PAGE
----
A Geometric Group Theory

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Hey all
I previously asked about some math structure fulfilling some requirements and didn't get much out of it ( Graph or lattice topology discretization ). It was a vague question, granted.

Anyway, I seem to have stumbled upon something interesting called geometric group theory. It looks relatively obscure, at least for someone with a physics background, and I would like to know more about it. Anyone has any idea where to start? The wikipedia page has many references, but if anyone wants to add some more to the pile or some personal comments I would really appreciate it.
 

fresh_42

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Hey all
I previously asked about some math structure fulfilling some requirements and didn't get much out of it ( Graph or lattice topology discretization ). It was a vague question, granted.

Anyway, I seem to have stumbled upon something interesting called geometric group theory. It looks relatively obscure, at least for someone with a physics background, and I would like to know more about it. Anyone has any idea where to start? The wikipedia page has many references, but if anyone wants to add some more to the pile or some personal comments I would really appreciate it.
Sounds like graph theory or crystallography which should not sound obscure to someone with a physics background. I've recently had a short glimpse in it and found out, that it is far more than a few symmetry groups of crystals. And graph theory is an entire branch of mathematics, too.
 

WWGD

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Lie groups , in my experience, are part of it. It is, as the name suggests, the application of group theory to geometry. In many cases you also include concepts like group actions, general linear groups.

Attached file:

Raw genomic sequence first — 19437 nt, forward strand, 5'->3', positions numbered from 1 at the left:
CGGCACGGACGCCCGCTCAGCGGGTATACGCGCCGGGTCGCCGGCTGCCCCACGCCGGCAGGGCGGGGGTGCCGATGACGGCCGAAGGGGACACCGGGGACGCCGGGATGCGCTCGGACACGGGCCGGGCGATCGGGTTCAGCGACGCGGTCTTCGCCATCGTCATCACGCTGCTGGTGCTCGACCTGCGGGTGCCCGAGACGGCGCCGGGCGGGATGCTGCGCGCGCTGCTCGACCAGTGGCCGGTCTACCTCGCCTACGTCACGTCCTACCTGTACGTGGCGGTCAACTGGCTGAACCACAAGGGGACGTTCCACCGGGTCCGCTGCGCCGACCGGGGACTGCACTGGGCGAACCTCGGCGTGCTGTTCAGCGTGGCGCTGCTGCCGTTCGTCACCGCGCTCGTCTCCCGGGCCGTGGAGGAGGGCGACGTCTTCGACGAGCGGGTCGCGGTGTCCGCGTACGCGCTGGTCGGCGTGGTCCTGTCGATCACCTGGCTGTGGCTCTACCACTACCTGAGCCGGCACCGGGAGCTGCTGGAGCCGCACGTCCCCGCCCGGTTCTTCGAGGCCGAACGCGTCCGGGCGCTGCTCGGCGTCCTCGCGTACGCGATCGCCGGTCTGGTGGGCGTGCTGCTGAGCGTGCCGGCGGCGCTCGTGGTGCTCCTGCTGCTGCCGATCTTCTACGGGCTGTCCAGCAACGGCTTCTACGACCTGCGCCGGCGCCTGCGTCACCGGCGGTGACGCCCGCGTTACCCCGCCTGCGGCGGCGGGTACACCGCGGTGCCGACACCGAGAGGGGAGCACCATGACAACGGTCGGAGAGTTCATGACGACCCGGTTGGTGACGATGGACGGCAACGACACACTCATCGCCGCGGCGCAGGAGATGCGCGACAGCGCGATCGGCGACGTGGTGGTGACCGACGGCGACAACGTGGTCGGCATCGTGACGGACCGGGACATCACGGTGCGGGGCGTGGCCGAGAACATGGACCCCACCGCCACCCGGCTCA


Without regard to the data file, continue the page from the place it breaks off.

fresh_42

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Lie groups , in my experience, are part of it. It is, as the name suggests, the application of group theory to geometry. In many cases you also include concepts like group actions, general linear groups.
I think it's more the application of analysis to linear transformations. We always have the simple standard groups in mind when we say Lie group. However, they cover a far wider range. And they are not automatically subgroups of some general linear group, it's a theorem.
 

WWGD

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I think it's more the application of analysis to linear transformations. We always have the simple standard groups in mind when we say Lie group. However, they cover a far wider range. And they are not automatically subgroups of some general linear group, it's a theorem.
Could be. I was describing an approx. to the syllabus I saw for this class. And you're right, they are not always subgroups of ##GL(n,\mathbb F)##.
 

fresh_42

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Could be. I was describing an approx. to the syllabus I saw for this class. And you're right, they are not always subgroups of ##GL(n,\mathbb F)##.
I think Ado says they are for some ##n## but I haven't checked the details. If we go back to Lie and Noether, then it was actually the calculus of variations which originated the subject. In the end it turned out that conversation laws are encoded in Lie groups. A typical case of Zen: Everything is connected with everything. Although I think it was Humboldt who said it.
 

WWGD

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Conversation laws?
 

fresh_42

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Oops. Yes, that is what I meant by english is terribly bad at error correcting. And I haven't even the excuse of dyslexia. It would fit so well in this case.
 

WWGD

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Oops. Yes, that is what I meant by english is terribly bad at error correcting. And I haven't even the excuse of dyslexia. It would fit so well in this case.
I guess it was conversion?
 

WWGD

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I guess you meant call conversion? And, how about including your paysan Felix Klein's Erlangen program in geometric g.t?
 

fresh_42

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Sounds good, although I'm not so sure that lattice theory fits in as mentioned in the OP.

What is state of the art in lattice gauge theory?
 

WWGD

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Not sure what you mean. Here geometries are classified by the groups acting on objects, that preserve basic structure . Translation for Euclidean geometry I remember, but not the others. My internet is down now, so I can't check.
..
 

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